This is the start of my final semester, after this is it the job hunt. After tons of research on what to include for my portfolio I have decided on what I have left to accomplish to get where I need to be.
Here is the first draft of my plan for the semester, up until GDC everything is planned out pretty well, after that things are going to be changing most likley as time goes on.
Project 1 – Small game environment, focusing on non-realism. Either stylized or sci-fi.
Current Idea: Sci Fi throne room for polycount’s Throne Room competition.
Project 2 – Small game environment, focusing on mainly realism in terms of modeling and texturing.
Current Idea: Rundown gas station
Props: Bi weekly extra props, focusing on studies for texturing and modeling.
Textures: Bi weekly Tiling textures. Using a variety of tools such as nDo, Substance, and sculpting.
Week 1 – Setup and Global Game Jam
Week 2 – Block out Project 1, Tiling Texture 1: Bricks
Week 3 – Lighting and reference gathering for Project 1, Prop 1: TBD
Week 4 – Modeling/Texturing Project 1, Tiling Texture 2: Rock
Week 5 – Modeling/Texturing Project 1, Prop 2: TBD
Week 6 – Finalizing/Fixing Project 1, Tiling Texture 2: Tile Floor
Week 7 – GDC Prop or texture study possibly
Week 8 – Block out Project 2
Week 9 – Reference Gather Project 2 and Lighting
Week 10 – Modeling Project 2
Week 11 – Modeling Project 2
Week 12 – Modeling Project 2
Week 13 – Project 2 Finish up
I’ve discovered that Maya 2015 can have an issue with batch rendering contours for things like wireframes. When I went out to find a fix I couldn’t find much at the time. So instead I poked around until I figured out a quick solution.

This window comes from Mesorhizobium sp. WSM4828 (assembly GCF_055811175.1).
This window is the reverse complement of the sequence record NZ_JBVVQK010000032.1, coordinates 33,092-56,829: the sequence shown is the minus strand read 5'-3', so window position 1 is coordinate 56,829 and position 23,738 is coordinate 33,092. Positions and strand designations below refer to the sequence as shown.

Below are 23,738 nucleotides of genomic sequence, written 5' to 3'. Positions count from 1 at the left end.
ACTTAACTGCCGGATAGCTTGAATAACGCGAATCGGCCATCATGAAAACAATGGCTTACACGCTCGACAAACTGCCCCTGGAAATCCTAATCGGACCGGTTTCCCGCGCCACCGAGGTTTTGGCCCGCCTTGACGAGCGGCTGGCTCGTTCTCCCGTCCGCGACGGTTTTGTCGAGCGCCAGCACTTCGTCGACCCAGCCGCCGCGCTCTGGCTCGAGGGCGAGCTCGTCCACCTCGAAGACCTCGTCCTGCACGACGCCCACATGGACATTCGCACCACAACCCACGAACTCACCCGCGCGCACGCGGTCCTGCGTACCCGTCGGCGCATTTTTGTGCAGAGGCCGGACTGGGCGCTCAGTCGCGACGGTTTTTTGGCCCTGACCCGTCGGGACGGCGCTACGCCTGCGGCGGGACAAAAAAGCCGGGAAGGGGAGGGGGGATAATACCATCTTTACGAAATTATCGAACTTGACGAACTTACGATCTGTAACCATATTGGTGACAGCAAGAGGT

If this solution doesn’t work for you I suggest exporting your file out as an .obj and reimporting it back into a fresh maya scene.
Below you will find a video tutorial with the fix, followed by a quick image of how to setup your shader group for those a bit more knowledgeable.
I did some tests with TURTLE vs xNormal the other day. As much as I want to like TURTLE it just doesn’t hold up when it comes to the quality of xNormals AO bake. The normal maps are pretty similar so that there is pretty much no difference. But the AO has numerous issues, ranging from the max color value not being represented where it should be, to it ruining a tiling sculpt because it seems to have a very slight gradient color change from left to right giving you a seam between tiles.
Where TURTLE excels is in bake time. About 2 minutes to bake a 2k normal and AO map is pretty impressive, and if I were making something that tiled would be pretty acceptable. I could always go in and play with levels and such in photoshop to fix the max color value of the AO, but fixing a subtle color change is more work than I want to do for a subpar bake.
xNormal on the other hand took close to half an hour, but the bake was excellent.
Another method, the one I ended up going with, was to bake my information in Substance Designer. I ended up getting a similar quality bake in the AO but with different details emphasised (the normal map wasn’t half bad either but I prefer the one created by xNormal or even Turtle for what I needed). I then took my bake from SD and multiplied it over the one from xNormal. This allowed the quality of both The bake times were similar to that of xNormal, so I wouldn’t suggest this method for quick work since it is close to an hour.
At this point you have a good base for your texture work. I will be updating some of that on Wednesday most likely. I need to go in and compile screenshots.